set ting the RIGHT expo sure

A round-up of sug­gested cam­era set­tings for pop­u­lar sub­jects

Digital Camera World - - BACK TO BASICS -

ALTHO UGH ex­po­sure is a flex­i­ble thing, there are op­ti­mum set­tings for spe­cific

sub­jects. For ex­am­ple, land­scape im­ages typ­i­cally re­quire small aper­tures to get ev­ery­thing sharp from fore­ground to hori­zon. As you can see above, this can re­quire a fairly slow shut­ter speed when the sen­si­tiv­ity is set to ISO 100. If you’re shoot­ing with­out the aid of a tri­pod or im­age sta­bilised lenses, the ex­po­sure might be too slow to hold the cam­era steady and get sharp pic­tures, in which case you can in­crease the ISO.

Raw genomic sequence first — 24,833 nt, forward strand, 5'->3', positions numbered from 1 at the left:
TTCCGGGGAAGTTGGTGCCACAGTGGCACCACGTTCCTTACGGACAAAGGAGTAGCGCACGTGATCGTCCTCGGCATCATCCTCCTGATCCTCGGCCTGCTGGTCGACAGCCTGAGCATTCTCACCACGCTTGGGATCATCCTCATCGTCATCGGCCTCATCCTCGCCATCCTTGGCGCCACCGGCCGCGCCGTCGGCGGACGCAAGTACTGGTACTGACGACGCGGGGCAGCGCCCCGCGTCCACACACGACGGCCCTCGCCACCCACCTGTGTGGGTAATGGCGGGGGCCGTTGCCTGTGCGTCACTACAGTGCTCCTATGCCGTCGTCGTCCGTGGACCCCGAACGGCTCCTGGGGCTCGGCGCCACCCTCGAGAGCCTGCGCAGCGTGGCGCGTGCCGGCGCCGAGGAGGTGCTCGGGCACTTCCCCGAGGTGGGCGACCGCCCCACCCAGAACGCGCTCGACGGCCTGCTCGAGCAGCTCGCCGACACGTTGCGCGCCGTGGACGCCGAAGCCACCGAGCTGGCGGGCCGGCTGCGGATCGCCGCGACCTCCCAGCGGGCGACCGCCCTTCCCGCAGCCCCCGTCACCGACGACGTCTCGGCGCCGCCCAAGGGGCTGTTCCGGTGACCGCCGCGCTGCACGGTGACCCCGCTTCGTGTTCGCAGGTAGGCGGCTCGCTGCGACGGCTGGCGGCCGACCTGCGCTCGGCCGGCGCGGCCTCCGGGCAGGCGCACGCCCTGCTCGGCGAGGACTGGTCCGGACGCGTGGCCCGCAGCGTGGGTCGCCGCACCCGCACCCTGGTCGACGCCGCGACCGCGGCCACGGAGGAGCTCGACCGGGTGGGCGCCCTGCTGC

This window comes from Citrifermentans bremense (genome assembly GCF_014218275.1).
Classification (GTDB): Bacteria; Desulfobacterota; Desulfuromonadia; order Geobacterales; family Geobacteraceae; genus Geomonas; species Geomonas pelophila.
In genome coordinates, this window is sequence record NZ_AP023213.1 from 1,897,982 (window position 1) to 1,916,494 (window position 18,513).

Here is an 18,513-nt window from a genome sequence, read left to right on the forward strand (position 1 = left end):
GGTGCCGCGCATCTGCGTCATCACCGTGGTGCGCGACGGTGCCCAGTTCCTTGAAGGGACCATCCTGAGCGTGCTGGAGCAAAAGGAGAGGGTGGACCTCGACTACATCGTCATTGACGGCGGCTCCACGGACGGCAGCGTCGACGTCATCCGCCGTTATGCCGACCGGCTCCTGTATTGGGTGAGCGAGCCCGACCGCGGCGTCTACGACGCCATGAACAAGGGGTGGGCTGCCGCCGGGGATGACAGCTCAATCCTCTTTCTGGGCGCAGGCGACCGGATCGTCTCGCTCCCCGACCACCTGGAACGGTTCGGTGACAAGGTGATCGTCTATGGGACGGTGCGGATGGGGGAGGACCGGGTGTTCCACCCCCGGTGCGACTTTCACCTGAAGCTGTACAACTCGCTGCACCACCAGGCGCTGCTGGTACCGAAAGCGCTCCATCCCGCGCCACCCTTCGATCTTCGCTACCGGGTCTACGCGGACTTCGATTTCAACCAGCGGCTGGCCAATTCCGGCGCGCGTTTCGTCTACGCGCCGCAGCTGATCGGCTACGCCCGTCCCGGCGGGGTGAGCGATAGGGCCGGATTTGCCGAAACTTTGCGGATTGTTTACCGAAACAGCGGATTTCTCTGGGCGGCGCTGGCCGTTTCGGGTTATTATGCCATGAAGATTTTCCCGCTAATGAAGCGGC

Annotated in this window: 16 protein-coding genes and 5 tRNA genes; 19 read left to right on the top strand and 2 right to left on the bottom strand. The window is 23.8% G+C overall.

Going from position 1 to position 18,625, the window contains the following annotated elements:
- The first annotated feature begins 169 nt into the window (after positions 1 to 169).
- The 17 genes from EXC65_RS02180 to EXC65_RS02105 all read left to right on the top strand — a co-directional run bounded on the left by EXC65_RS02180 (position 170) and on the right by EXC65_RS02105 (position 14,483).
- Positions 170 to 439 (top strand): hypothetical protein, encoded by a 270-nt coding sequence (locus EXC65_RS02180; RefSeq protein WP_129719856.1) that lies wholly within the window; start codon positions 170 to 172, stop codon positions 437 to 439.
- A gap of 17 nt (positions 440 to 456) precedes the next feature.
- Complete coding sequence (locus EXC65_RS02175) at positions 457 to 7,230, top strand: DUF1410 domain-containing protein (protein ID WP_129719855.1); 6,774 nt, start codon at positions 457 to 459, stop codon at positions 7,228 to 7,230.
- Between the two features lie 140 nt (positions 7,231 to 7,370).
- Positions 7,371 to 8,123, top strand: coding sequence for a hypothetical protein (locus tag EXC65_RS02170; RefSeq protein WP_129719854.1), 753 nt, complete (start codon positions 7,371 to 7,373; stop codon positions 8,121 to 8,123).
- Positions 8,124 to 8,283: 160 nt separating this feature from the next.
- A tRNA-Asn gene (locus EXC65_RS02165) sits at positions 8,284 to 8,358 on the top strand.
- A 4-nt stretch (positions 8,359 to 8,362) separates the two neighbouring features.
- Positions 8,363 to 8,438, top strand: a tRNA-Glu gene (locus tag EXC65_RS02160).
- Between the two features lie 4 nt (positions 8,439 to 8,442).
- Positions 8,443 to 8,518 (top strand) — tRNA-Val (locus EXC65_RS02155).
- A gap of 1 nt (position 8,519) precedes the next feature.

At the other ex­treme, pho­tograph­ing ac­tive wildlife, par­tic­u­larly birds in flight, can re­quire very fast shut­ter speeds. At ISO 100, this might re­sult in hav­ing to use the max­i­mum (widest) aper­ture on the lens. The max­i­mum aper­ture on your lens might not be wide enough to achieve the nec­es­sary shut­ter speed, in which case you’ll need to in­crease the ISO. One thing to bear in mind is that you’ll make ad­just­ments in EV val­ues, or stops: if you in­crease one of the three ex­po­sure con­trols by one stop (tak­ing ISO from 100 to 200, say), you need to de­crease one of the other con­trols (shut­ter speed or aper­ture in our case) by one stop – or a com­bi­na­tion of both, as long as it adds up to one full stop – in or­der to main­tain the same over­all level of ex­po­sure.

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